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September 20, 2005


Mortimer Shy

Could you wipe the foam from your mouth and define "metrosexual". None of us twits know what the hell that is.

Steve M.

I think half of my correspondence on this site ties in with Google in some fashion. Consistent with past practice, I hereby report that PP is number 2 with a bullet in the Google ranking for "metrosexual twit." And I think this "Shy" grump is foaming with evvy.

Howard Dean

One of my prouder moments;


Andrew Cusack

Though I have no intention of elevating the comments of said bishop to any degree of worthiness, one has to admit that the Evangelicals are rather on the odd side and, at the end of the day, not to be trusted. The Evangelicals and the secularists are just two sides of the same modern coin, though all the more tragic since they are, in an imperfect way, members of the Church.

Mrs. Peperium

Mr. P says the same thing only in a more colorful way.

How's Scotland? The view from your rooms is quite wonderful. So are you headed into London tomorrow? Have fun and we want details plus autographs.


I think you worry too much. Richard Harries is a well known twit, although we'd normally change the "i" to an "a." More politely, he has "form," m'lud.

The Bishops' pronunciations are of no great interest to most people - they get reported on the news, but that's about it all. It's one of the upsides of living in a primarily secularised cultures - when the Bishops speak total crap, people are fairly indifferent towards it.

And on the (backbreakingly liberal) Channel 4 News discussion, you'll be glad to know, the US "religious conservative" guy tore him to shreds with great aplomb. You are right that his attack on Evangelicals was most odd, though; especially as Evangelism's a growing force within the CofE (not primarily a good thing, as Andrew points out).

Mrs. Peperium

He's a twit with an a??? My, what progress the Woman's Movement has made in the C of E.

Did you ever think that the C of E's problems could stem from being headed by a Queen?


No, not really. After all, the problems have got much worse as the CofE has become more autonomous. (A curious fact I think Simon Green pointed to once: that from the 1960s to the 1970s, the CofE was probably the only organ of the English state that was granted greater, rather than less, autonomy.)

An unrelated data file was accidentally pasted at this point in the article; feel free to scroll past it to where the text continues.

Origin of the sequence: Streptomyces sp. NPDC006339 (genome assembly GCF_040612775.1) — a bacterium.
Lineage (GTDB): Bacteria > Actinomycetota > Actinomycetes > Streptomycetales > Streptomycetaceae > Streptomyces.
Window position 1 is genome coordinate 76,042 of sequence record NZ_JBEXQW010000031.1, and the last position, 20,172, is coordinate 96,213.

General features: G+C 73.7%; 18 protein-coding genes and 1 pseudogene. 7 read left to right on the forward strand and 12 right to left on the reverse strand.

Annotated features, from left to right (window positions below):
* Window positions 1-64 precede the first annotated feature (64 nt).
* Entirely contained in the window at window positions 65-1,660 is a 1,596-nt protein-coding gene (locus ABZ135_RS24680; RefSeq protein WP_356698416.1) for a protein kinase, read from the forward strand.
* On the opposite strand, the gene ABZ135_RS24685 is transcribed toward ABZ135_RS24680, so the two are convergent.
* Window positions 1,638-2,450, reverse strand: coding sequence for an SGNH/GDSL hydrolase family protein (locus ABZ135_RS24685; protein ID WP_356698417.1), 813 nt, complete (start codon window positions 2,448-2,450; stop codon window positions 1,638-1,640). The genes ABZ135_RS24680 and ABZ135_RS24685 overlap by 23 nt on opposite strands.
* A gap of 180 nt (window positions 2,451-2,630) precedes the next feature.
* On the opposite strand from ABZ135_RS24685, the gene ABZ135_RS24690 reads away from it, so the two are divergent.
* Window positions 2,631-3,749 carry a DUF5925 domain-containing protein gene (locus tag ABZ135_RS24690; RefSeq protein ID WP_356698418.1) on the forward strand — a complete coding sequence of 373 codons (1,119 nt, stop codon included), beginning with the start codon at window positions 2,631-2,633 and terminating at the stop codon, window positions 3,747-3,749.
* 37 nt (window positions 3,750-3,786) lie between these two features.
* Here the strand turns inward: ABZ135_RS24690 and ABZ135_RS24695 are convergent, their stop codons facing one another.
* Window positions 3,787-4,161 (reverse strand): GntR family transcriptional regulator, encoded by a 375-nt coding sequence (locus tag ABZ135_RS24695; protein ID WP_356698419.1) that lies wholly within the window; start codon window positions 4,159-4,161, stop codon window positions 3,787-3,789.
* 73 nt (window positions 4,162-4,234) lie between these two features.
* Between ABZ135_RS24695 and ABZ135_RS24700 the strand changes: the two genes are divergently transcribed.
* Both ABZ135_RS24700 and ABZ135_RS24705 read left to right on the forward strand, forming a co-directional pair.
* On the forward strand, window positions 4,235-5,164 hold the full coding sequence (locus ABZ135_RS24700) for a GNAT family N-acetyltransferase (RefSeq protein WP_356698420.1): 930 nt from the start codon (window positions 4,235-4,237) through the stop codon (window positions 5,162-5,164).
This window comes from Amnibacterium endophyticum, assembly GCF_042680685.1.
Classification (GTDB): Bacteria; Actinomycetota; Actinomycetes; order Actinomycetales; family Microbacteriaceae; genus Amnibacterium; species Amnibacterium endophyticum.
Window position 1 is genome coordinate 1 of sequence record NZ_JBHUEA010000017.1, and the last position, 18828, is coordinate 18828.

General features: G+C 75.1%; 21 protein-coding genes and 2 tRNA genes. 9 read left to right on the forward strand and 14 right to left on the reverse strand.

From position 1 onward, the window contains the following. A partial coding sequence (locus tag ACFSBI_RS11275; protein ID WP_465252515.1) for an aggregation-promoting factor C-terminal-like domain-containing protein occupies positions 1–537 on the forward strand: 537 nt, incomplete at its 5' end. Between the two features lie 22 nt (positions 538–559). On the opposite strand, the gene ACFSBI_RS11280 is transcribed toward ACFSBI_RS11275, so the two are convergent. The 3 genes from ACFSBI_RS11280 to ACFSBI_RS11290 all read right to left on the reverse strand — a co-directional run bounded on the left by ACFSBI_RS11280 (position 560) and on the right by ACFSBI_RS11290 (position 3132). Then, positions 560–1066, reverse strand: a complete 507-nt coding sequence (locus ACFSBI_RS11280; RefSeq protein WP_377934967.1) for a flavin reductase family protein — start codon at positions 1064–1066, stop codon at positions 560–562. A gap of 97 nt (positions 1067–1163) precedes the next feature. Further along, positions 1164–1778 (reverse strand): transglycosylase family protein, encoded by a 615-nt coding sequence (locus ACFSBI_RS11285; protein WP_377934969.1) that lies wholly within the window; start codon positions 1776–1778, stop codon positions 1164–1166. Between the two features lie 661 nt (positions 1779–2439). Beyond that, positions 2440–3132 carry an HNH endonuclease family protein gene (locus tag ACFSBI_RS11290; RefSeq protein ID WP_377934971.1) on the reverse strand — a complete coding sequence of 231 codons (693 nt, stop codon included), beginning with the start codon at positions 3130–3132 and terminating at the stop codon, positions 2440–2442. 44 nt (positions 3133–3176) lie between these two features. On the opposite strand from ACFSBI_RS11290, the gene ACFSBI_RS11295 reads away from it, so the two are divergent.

After all, a more thoroughgoing Erastianism would probably have hardly result in the Harries-like stuff: if anything, it would seek to sanctify and give the support of the pulpit to the actions of the English state. The problems of the CofE is that it's become part of adversary culture.

I think, though, that institutional explanations are less powerful than others. In practical terms, the CofE was functionally autonomous from the 1900s or 1920s really - Cosmo Gordon Laing, let's not forget, was not exactly shy in putting the boot into King Edward III. But, autonomous as it is, the Church drifted along with the society from which it sprang. Rome only managed to avoid this fate (so far, and we trust, for the future) with the elevation of JP2, and because of the ballast provided by growing non-western membership.

Which then brings us to the question of secularisation, etc. Here, there's a whole range of factors to take into account - not the least of which is the cataclysmic impact of World War I (which even today exercises an amazing grip on English society); and of early industrialisation. In England's case, remember, society has been overwhelmingly urbanised for well over a century.

Then there are the doctrinal questions, of course; and the division between High and Low Church has been disastrous, allowing the Broad Churchers to rule the roost. But those are different questions.

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